Examination of witnesses (Questions 40-59)|
WEDNESDAY 2 MAY 2001
MP, MISS MELANIE
JOHNSON MP, MR
40. Could I just move on to what appears to
be another contradiction between Government policy and the criteria
that the Ecofin is applying in this respect. The Chancellor in
a written answer on 12 February this year said that the opinion
of Ecofin, "notes the United Kingdom is projected to move
into deficit in the medium term. I made clear to the Commission
that this reflects a more than doubling of net investment."
If you take what Ecofin say at face value it rather implies that
it does not accept that borrowing should be used for investment,
it rather implies that a balanced budget has got to cover both
current expenditure and investment and borrowing is inconsistent
with the Stability Pact.
(Miss Johnson) The deficit is as a result of a doubling
of net investment over the next three years, as I mentioned earlier
on. We believe that is necessary to redress the long standing
under-investment in key public services. We have the public finances
that will deliver that and we have the monetary and fiscal frameworks
which are delivering an economy capable of doing so. The Government,
by increasing investment as a share of GDP for a transitional
period, is acting firmly in accordance with the current broad
economic policy guidelines.
41. I have no problem with the Government's
policy, all I am seeking to do is to highlight that there is an
inconsistency between the criteria that seem to be being applied
in providing this opinion where the implication is that borrowing
is not acceptable and Government policy is plainly based, reasonably,
on borrowing to provide for investment.
(Miss Johnson) We have set two fiscal rulesyou
are well aware of what they areand we are acting in accordance
with those fiscal rules. Those fiscal rules are part of the framework
that has ensured that we have been able to deliver an exceptionally
low inflation economy with very low interest rates and, as you
know, we are able to make the investment that we have done in
public services as a result of that, making this dramatic cut
in debt as well at the same time. Therefore, for the first time
we are able to put more money into education and health than we
have into the costs in this country. Over the period of the last
government more money actually went into the costs of unemployment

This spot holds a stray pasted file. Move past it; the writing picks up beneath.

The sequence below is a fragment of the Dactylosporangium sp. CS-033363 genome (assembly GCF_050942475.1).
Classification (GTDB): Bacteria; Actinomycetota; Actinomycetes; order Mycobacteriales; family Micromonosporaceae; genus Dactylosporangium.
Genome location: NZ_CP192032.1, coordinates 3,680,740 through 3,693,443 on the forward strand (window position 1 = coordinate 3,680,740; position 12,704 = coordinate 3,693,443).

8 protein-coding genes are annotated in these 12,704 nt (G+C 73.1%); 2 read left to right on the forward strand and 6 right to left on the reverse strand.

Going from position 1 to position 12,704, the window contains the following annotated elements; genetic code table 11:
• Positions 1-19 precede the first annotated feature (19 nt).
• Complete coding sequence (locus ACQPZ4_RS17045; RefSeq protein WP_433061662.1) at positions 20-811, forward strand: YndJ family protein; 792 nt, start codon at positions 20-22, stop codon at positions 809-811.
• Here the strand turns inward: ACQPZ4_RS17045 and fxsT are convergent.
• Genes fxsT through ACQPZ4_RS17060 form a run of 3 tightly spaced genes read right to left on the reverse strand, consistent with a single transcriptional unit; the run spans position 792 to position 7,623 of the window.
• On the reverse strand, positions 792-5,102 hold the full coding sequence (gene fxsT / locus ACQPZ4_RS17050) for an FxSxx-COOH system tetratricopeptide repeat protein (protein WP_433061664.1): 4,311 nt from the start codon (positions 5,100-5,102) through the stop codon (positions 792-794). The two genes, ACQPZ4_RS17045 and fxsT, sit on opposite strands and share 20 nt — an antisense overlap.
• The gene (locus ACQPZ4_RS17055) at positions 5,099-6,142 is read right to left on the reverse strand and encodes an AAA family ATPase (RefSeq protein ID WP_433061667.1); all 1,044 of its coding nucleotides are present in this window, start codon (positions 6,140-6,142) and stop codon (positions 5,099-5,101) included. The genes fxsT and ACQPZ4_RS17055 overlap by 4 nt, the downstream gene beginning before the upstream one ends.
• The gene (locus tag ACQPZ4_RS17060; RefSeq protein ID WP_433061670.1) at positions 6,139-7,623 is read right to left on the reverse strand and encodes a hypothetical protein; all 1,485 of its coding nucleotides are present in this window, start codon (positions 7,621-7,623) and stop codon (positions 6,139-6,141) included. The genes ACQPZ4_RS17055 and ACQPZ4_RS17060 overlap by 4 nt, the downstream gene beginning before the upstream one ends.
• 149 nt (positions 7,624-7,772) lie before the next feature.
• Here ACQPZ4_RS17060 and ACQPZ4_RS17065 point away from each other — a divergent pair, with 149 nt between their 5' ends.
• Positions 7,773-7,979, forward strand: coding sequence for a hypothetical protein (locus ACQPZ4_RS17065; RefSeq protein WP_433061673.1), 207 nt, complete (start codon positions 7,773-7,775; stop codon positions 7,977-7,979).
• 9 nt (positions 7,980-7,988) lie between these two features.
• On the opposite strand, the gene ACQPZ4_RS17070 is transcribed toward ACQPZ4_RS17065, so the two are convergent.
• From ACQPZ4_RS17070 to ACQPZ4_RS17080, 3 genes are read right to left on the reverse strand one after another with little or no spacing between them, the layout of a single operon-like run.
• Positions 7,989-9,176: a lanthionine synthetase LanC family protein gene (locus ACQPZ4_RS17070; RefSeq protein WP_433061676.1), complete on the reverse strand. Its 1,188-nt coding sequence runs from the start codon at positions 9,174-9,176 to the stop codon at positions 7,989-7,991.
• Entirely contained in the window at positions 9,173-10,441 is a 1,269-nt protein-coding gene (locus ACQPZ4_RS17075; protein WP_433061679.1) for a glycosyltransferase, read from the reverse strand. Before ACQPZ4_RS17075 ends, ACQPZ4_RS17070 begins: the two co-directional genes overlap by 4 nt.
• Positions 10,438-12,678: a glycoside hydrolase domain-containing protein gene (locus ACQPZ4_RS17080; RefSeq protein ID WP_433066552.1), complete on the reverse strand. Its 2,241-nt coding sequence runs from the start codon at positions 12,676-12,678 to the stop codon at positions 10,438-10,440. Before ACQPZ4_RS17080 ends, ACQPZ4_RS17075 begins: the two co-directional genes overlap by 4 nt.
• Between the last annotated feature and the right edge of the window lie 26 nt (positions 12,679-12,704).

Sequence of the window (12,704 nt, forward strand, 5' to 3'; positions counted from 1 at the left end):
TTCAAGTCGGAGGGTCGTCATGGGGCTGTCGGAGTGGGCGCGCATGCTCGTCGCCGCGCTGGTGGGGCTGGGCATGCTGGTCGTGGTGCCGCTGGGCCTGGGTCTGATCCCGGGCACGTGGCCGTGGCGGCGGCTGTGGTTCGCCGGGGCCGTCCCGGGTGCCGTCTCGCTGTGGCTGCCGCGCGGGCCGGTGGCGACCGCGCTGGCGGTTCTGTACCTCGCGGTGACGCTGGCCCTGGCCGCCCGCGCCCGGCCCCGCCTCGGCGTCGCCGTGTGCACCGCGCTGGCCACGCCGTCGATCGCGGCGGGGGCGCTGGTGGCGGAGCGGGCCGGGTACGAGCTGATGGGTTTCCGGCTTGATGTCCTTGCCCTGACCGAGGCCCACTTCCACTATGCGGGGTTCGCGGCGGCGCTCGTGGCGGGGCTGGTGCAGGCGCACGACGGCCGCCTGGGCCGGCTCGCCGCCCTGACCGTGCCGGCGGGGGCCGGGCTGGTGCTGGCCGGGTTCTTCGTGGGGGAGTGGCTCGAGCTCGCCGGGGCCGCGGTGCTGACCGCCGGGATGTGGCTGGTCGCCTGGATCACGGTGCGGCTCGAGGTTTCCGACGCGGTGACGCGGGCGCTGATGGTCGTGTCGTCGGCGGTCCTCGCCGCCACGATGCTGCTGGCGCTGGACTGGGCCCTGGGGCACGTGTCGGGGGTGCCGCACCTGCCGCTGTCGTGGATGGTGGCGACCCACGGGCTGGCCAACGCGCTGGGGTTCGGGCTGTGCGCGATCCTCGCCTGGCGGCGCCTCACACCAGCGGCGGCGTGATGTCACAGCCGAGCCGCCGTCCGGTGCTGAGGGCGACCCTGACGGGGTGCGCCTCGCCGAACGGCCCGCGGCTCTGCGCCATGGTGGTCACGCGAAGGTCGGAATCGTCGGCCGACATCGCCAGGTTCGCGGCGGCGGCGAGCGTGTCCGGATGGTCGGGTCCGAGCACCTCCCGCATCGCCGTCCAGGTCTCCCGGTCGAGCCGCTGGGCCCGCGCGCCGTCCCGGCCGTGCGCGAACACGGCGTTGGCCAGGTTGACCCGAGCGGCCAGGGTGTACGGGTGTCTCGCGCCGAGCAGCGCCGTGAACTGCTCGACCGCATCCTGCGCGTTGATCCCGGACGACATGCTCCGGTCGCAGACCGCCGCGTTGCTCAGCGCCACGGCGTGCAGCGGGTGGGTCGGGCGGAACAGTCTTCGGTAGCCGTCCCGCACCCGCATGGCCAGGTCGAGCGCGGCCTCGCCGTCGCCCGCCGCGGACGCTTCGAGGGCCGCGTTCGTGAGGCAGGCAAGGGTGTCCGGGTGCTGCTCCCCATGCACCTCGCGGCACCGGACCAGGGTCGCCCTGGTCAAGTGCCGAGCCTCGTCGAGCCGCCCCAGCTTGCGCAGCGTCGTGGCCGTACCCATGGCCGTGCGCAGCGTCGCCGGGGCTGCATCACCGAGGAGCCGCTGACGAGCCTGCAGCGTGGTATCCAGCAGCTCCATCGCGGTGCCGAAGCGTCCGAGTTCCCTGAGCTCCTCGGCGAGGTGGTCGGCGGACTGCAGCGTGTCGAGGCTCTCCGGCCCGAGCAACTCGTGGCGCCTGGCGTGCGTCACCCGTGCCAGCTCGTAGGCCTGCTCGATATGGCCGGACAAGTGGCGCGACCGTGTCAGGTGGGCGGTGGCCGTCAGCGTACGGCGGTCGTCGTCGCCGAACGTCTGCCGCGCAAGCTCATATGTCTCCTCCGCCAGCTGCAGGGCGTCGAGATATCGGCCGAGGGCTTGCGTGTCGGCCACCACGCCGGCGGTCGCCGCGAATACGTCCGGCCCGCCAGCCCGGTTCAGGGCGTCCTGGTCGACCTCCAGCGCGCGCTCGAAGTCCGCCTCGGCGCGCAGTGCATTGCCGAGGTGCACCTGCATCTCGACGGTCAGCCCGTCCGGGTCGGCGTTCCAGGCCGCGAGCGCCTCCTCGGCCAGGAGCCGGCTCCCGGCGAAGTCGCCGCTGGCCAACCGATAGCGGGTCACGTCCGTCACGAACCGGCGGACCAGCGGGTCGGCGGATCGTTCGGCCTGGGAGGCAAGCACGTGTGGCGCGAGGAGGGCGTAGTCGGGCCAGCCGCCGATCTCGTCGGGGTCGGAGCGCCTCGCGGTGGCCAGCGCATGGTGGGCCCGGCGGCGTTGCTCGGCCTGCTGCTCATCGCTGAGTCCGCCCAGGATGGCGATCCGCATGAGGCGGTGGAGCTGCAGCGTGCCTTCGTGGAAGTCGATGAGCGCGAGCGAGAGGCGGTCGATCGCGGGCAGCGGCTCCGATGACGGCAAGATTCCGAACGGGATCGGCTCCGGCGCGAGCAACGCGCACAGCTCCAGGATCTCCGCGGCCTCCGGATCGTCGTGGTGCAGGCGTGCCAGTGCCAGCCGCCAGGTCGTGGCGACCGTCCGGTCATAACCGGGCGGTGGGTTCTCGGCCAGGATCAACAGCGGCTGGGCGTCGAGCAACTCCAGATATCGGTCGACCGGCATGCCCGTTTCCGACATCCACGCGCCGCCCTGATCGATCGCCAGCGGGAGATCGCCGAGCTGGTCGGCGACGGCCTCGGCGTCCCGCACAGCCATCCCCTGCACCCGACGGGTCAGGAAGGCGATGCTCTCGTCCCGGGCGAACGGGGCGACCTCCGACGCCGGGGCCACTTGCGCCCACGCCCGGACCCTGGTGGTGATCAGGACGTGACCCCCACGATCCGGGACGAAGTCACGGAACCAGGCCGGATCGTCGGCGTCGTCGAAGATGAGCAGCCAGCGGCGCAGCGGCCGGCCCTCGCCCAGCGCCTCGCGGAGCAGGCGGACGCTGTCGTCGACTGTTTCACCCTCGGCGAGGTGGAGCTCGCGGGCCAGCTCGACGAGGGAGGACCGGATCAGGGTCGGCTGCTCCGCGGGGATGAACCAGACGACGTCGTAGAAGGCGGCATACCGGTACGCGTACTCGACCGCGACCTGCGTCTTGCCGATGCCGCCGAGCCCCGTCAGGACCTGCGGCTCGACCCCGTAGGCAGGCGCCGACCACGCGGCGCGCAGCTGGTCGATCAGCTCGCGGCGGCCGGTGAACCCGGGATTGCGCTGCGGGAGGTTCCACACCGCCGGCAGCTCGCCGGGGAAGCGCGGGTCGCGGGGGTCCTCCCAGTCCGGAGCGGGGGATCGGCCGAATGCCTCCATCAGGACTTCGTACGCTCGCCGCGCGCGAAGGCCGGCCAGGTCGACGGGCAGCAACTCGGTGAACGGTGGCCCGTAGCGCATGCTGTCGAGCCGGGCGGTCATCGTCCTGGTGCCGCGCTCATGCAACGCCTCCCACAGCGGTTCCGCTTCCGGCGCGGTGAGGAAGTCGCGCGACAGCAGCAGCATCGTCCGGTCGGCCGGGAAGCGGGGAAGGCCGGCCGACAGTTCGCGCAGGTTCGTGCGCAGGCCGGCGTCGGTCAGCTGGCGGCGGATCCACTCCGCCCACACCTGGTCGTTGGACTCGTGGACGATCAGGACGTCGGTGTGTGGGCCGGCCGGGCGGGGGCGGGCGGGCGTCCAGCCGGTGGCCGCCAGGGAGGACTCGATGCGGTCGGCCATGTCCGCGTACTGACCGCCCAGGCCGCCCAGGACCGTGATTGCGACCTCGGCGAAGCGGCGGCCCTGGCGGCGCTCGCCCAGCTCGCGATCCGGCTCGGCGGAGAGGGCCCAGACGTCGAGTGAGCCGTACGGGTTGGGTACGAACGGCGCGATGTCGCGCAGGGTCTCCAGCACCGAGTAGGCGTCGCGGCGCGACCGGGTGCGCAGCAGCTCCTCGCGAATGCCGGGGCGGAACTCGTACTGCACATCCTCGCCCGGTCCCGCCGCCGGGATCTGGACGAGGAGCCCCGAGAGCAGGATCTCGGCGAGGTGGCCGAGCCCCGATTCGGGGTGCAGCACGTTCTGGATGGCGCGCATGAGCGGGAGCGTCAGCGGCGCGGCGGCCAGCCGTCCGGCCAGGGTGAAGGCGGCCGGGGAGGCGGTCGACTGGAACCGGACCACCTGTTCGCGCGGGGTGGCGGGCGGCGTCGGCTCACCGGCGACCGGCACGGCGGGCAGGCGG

and debt servicing than went into the money that was going into
funding the health service or education. We are now putting much
more£30 billion more next yearinto health than
we are into the costs of debt and the costs of unemployment.
42. I understand that and I accept it entirely.
What I am seeking to point out to you is that there seems to be
a difference in the criteria that are being applied in interpreting
the Stability and Growth Pact in relation to the United Kingdom's
economy between the Commission and the United Kingdom Government.
The question is, if that is the case does the slightly censorious
view that is being put really mean very much and what are we doing
to sort this out because they are fairly fundamental differences?
(Miss Johnson) I do not really think that they are
fairly fundamental. In setting our two fiscal rules we have always
emphasised, and indeed the Chancellor said in his statement to
the House in October 1997, that "we will ensure that our
fiscal rules and our deficit reduction plan continue to be consistent
with the terms of the Stability Pact". That is what we believe
we are doing. As I say, I think the main debate is about the question
of whether one per cent is close to or significant, or not. That
is what the only debate is to be about on this and I do not think
it is a very significant debate.
43. It does seem that we are being censured
because we are the only country with any deficit at 2004.
(Miss Johnson) I do not like the term "censure",
and perhaps I should have picked it up when you said it earlier.
The term "censure" is wrong. It is a judgment, it is
a recommendation, it is an opinion. It is not a censure, it does
not carry that force with it. They have expressed an opinion and
obviously we are aware of that opinion.
44. Could you just help me with the Commission's
opinion. They are not saying that we should not invest in our
infrastructure, indeed they say "allow public investment
to double as planned as a share of GDP", but they say "while
at the same time ensuring that the terms of the Stability and
Growth Pact continue to be respected" and by that they mean
have a balanced budget and not a one per cent deficit. What do
you understand their opinion is of what action they think the
British Government should take?
(Miss Johnson) We would not be happy about them expressing
a view about tax and spending, for example, because we believe
that providing we are meeting the main rules of the Stability
and Growth Pact it is a matter for national governments to decide
in all cases what tax and spend policies ought to be. Therefore,
I think it would be wrong to draw the conclusion that they are
making any remarks about this. As I said, this is a non-binding
45. Is it not obvious that they are saying that
current public spending somewhere else should be cut in order
to make way for the financing of the capital borrowing?
(Miss Johnson) They do not actually say that.
46. But is it not obvious that that is what
(Miss Johnson) I would not wish to put words into
Chairman: This may all be very hypothetical.
47. It is not just an opinion, is it? The Commission's
job is to facilitate the strict, tight and effective functioning
of the Stability and Growth Pact. They have required youthe
word is "should"to cap your public expenditure
at 37.3 per cent. You are ignoring the Commission ruling, are
(Miss Johnson) No, it is not a Commission ruling at
all. As I said, it is a non-binding opinion, it does not have
that force. The opinion simply confirms that the UK is meeting
its obligations under the Stability and Growth Pact and it has